However, it’s wise to thoroughly check out any unorthodox therapy you’re considering, and to discuss it with your physician, in case it could conflict with or undermine medical treatments you are receiving. Some alternative methods are of no proven value and some may be downright harmful.

Some clinical ecologists and certain environmentalists who call themselves “allergy therapists” may trade on mistaken ideas about allergy to propagate and publicize various tests and “cures” of doubtful value, some of them very time-consuming and expensive. Being cautious in using such procedures may be a good idea.

The American Academy of Allergy, Asthma and Immunology has issued statements saying that the concept of clinical ecology is an “unproven methodology” and that people considering such treatment should recognize its “experimental nature.”
During the 1980s, a popular concept of “total allergy syndrome,” or sensitivity to multiple environmental agents first dubbed “twentieth-century disease” but now called “multiple chemical sensitivity” (MCS) — led to many so-called allergy or clinical ecology treatments for a syndrome not yet proven to be either allergic or total.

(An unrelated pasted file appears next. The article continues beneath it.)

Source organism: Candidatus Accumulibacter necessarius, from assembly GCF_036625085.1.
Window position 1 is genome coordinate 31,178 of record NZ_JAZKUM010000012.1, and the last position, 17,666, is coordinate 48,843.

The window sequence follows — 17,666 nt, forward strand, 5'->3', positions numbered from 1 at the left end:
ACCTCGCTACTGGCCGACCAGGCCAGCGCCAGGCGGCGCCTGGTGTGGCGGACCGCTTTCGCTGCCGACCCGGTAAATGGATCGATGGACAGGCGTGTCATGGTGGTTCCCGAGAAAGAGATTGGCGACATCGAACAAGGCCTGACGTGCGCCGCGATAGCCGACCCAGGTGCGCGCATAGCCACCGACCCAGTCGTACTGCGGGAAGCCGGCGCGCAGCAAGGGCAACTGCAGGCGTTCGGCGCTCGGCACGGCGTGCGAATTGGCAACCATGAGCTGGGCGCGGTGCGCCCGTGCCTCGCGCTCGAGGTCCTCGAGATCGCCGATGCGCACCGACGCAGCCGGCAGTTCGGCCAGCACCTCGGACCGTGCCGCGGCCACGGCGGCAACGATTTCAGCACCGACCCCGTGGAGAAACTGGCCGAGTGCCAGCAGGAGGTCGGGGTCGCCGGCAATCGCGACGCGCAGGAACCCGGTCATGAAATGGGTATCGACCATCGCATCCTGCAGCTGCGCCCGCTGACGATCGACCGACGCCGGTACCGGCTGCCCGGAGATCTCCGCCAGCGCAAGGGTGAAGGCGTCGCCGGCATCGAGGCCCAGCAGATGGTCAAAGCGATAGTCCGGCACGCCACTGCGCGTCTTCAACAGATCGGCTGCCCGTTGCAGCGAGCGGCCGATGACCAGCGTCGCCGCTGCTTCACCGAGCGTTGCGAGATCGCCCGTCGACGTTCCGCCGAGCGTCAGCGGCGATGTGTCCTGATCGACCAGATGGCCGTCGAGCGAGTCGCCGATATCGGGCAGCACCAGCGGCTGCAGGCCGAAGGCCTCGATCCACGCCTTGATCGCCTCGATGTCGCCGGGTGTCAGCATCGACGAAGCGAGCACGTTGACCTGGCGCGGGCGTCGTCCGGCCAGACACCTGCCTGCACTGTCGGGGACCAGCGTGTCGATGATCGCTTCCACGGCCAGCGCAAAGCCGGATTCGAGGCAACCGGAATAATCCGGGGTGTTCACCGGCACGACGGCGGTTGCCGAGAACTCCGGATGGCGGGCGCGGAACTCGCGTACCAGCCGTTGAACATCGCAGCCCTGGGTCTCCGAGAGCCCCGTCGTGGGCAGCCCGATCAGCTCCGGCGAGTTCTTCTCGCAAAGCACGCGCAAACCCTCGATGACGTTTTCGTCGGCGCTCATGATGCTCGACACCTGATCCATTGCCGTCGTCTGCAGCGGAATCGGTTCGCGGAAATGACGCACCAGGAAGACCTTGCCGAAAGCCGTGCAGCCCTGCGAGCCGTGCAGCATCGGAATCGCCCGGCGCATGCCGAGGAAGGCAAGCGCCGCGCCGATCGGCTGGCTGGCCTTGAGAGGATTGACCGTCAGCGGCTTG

Those hit by this incapacitating syndrome believed themselves “allergic” to a vast range of triggers and products, from electromagnetic fields and automobile exhaust to paint, perfume, adhesives, furnishings, carpet glue, detergents, numerous plants, food additives, cigarette smoke and virtually any item with a distinct odor.

People afflicted by MCS did (and still do) experience profound distress from minute amounts of the incriminated chemicals — well below threshold levels that bother most people. Many blamed the workplace for their ills.
Failing to obtain satisfactory medical treatment, MCS sufferers often seek help from clinical ecologists and self-proclaimed specialists in environmental medicine — sometimes traveling to distant clinics and undergoing costly therapies of unproven usefulness.

Some are advised to drink only triply distilled water, administer sublingual (under-the-tongue) “neutralizing drops” at the onset of symptoms and isolate themselves in “environmentally safe” havens within their homes. In many cases they withdraw from society entirely and spend most of their time at home, admitting only a few select visitors “free of all scents and pollutants.”